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MSPCA Transporting More Than a Dozen Dogs from New York City Shelter Hit Hard in National Population

Dogs’ Arrival Scheduled Two Days Before Start of Week-Long Fee-Waived Adoption Event Across All MSPCA Shelters

BOSTON, April 12, 2024 – The MSPCA is taking in 14 dogs from Animal Care Centers of NYC (ACC of NYC)—an organization operating several shelters around New York City with double the number of dogs in its care than it has capacity for, mirroring challenges that animal shelters across the country are experiencing with too many animals and not enough adoptions.

“People in the Northeast often think that the national dog population crisis is something that only Southern and warm-weather states are dealing with,” explained Mike Keiley, MSPCA-Angell vice president of animal protection. “But that’s not true, and no one knows that more than ACC of NYC.”

“Right now, they’ve got more than 300 dogs in care when they really only have capacity for 180. Dogs are doubled up in kennels. They’re also using pop-up crates in offices and hallways to expand capacity.”

“So when the opportunity to help them arose, we knew we needed to jump on it immediately,” he added.

‘Unfair Vilification’ of Shelters in Need

“Shelters like this [ACC of NYC] that are dealing with these major capacity crunches are often unfairly vilified, as if the problem is a result of something they’re doing wrong,” Keiley elaborated.  “But in reality, they’re just bearing the brunt of the dog population crisis.”

“Through transports like these, we’re hoping to not only rehome more dogs, but to also shine a light on the bleak realities of the crisis that lead to this wildly incorrect viewpoint that shelters are somehow at fault, when really they’re doing everything in their power to help solve this issue in their communities.”

“And so are we, which is why we knew we needed to make this transport happen,” he added.

And the transport could not come at a better time, according to Jessica Vaccaro, ACC of NYC Director of Placement.

“ACC of NYC is so grateful to the MSPCA for this partnership,” she said. “Our shelters in NYC are beyond overcrowded, with double the number of dogs we have room to comfortably house. Being able to relocate so many large breed dogs opens up much needed kennel space and assists us in our mission to end animal homelessness in NYC.”

New Arrivals Just in Time!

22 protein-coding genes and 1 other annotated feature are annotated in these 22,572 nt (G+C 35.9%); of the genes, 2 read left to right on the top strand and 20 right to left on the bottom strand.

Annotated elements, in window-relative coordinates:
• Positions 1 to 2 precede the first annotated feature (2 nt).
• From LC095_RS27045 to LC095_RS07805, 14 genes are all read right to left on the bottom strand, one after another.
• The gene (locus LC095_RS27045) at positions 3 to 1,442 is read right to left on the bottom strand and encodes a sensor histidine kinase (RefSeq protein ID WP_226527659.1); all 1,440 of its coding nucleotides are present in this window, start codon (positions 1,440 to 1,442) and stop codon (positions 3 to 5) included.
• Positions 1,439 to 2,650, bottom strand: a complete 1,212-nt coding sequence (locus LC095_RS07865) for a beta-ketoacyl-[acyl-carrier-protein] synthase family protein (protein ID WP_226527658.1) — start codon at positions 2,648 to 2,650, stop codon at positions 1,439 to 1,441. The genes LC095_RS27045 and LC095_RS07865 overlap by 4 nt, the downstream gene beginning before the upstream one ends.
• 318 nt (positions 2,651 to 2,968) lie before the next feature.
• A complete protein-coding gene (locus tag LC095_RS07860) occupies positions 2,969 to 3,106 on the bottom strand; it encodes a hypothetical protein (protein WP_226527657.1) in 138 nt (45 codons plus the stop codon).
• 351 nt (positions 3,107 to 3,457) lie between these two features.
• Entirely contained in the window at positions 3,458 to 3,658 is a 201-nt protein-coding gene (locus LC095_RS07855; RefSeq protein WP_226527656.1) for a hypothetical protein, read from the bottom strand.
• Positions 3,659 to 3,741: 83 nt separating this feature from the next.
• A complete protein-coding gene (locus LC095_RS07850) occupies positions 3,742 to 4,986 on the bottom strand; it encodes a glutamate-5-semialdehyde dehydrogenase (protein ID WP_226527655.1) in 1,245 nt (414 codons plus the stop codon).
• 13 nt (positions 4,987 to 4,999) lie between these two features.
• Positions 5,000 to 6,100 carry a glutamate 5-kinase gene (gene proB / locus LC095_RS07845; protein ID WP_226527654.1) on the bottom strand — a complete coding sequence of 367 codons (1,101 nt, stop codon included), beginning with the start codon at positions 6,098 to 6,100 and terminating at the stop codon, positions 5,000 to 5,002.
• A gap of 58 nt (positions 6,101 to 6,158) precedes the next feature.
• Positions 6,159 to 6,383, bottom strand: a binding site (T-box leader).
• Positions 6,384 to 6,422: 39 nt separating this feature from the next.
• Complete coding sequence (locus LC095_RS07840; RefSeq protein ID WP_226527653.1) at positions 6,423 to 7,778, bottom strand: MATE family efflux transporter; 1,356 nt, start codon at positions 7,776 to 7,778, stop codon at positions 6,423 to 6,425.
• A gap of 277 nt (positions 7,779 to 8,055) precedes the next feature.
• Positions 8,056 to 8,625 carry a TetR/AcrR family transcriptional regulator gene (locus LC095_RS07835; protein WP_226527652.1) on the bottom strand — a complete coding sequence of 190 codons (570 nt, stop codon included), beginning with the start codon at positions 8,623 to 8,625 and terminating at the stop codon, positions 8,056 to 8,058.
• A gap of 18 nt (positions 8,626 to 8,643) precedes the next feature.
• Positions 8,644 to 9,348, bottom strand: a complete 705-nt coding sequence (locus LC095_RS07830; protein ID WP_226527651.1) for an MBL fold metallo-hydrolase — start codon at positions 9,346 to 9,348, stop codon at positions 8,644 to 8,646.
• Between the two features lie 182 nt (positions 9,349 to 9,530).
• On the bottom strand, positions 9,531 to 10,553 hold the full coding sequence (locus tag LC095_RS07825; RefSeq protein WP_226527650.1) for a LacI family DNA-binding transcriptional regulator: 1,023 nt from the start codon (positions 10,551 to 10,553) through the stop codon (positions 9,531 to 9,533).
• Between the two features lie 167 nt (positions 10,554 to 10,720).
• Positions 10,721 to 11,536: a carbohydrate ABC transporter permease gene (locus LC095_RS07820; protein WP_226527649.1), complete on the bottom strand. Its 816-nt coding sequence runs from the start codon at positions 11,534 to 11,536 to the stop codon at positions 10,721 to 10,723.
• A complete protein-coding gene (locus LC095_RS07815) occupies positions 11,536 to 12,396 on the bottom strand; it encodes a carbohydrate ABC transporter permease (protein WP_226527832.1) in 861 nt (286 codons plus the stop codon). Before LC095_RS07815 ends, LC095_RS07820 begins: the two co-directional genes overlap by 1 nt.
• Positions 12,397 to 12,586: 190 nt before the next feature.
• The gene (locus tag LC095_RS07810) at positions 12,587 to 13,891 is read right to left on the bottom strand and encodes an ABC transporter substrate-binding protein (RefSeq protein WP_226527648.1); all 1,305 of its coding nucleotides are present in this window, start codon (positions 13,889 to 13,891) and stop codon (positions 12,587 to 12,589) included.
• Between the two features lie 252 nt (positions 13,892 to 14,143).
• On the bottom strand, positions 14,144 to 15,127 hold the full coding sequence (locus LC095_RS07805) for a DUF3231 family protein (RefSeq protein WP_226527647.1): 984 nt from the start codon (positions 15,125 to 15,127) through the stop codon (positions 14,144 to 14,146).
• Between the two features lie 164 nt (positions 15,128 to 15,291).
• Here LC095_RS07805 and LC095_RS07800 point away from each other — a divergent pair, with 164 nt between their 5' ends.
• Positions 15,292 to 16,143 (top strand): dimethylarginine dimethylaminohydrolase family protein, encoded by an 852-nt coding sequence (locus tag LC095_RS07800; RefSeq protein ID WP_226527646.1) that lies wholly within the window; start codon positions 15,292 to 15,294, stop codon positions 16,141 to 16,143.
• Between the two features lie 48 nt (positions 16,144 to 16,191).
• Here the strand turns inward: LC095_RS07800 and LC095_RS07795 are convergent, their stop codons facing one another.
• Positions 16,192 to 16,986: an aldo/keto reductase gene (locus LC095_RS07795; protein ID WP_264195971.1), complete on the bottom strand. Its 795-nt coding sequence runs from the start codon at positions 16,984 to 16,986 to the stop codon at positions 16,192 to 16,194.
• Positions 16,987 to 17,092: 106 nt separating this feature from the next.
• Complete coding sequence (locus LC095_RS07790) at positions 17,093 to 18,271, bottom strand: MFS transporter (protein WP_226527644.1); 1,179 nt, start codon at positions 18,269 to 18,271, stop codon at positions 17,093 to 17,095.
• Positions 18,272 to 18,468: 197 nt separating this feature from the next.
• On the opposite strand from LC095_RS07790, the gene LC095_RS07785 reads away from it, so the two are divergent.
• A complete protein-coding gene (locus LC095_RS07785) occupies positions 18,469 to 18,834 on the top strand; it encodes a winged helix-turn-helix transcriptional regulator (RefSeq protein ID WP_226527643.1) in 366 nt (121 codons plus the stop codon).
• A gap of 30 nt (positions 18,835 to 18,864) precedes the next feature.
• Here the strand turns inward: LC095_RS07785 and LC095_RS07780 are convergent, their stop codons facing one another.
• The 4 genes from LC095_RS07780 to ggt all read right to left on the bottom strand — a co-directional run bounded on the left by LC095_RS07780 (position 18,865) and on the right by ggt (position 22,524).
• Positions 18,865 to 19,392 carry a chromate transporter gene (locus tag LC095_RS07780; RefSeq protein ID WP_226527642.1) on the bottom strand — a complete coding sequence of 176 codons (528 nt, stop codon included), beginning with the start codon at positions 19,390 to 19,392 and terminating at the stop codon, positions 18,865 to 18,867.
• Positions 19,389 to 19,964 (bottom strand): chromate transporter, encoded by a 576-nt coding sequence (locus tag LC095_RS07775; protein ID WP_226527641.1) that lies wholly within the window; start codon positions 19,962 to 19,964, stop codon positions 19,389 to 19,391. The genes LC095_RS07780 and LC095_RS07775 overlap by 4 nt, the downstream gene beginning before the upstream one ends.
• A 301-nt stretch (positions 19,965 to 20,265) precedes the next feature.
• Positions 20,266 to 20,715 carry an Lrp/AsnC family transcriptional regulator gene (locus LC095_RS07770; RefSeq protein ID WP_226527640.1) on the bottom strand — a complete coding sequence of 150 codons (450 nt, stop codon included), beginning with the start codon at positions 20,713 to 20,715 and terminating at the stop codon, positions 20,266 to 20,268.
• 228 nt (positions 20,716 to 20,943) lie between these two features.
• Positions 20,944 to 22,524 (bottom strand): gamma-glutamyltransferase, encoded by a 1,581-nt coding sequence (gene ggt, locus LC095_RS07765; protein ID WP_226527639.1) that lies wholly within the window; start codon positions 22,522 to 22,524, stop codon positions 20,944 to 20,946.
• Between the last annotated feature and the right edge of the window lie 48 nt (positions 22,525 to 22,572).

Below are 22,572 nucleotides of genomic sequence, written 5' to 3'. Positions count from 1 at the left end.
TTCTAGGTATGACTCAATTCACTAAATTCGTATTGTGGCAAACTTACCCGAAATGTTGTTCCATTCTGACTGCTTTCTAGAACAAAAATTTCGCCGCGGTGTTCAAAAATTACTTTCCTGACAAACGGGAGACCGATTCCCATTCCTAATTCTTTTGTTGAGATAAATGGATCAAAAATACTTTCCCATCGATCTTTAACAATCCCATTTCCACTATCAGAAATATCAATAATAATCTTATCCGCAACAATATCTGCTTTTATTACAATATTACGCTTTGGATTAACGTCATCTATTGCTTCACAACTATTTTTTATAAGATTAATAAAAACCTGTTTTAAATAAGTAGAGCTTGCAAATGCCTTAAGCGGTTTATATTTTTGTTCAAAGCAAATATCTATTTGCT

The 14 dogs are scheduled to arrive at the Northeast Animal Shelter in Salem on April 13. They range in age from one to eight-years-old and are mostly large, bully breed mixes. The transport is coordinated by the ASPCA as part of its national Animal Relocation Program.

The group is scheduled to arrive just days before the MSPCA hosts a fee-waived adoption event across all four of its shelters—called “Ready, Set, Dog!” in honor of the Boston Marathon—for all dogs aged six months and older.

“A key piece in the fight against this crisis is eliminating barriers to adoption,” Keiley expounded. “And cost is definitely a barrier for many.”

“We’re really hoping that people in the community hear our need and come out to adopt, because the more dogs we’re able to rehome, the more we’ll be able to help in the future!”

An Ambitious Event

The MSPCA expects eligible New York dogs to be available in the adoptathon, after they have completed their state-mandated 48-hour quarantine and after receiving any medical attention they may need.

All told, the organization hopes to rehome more than 100 dogs during the week-long event—including Dove, a nearly two-year-old mixed breed dog who came to the MSPCA on April 9 in a transport with 19 other dogs from Charleston Animal Society in Charleston, South Carolina.

“Dove has experienced a lot of trauma in her short life,” said Keiley. “She was found as a stray and had endured a gunshot wound to her face.”

“But Dove is really special and resilient. She underwent successful surgery in South Carolina and, despite her trauma, staff there said she’s loving and affectionate.”

“Now, it’s time for her to turn the page and start a new life, and what better place to do that than here in Massachusetts,” he added.

More information on Dove and the adoptathon may be found at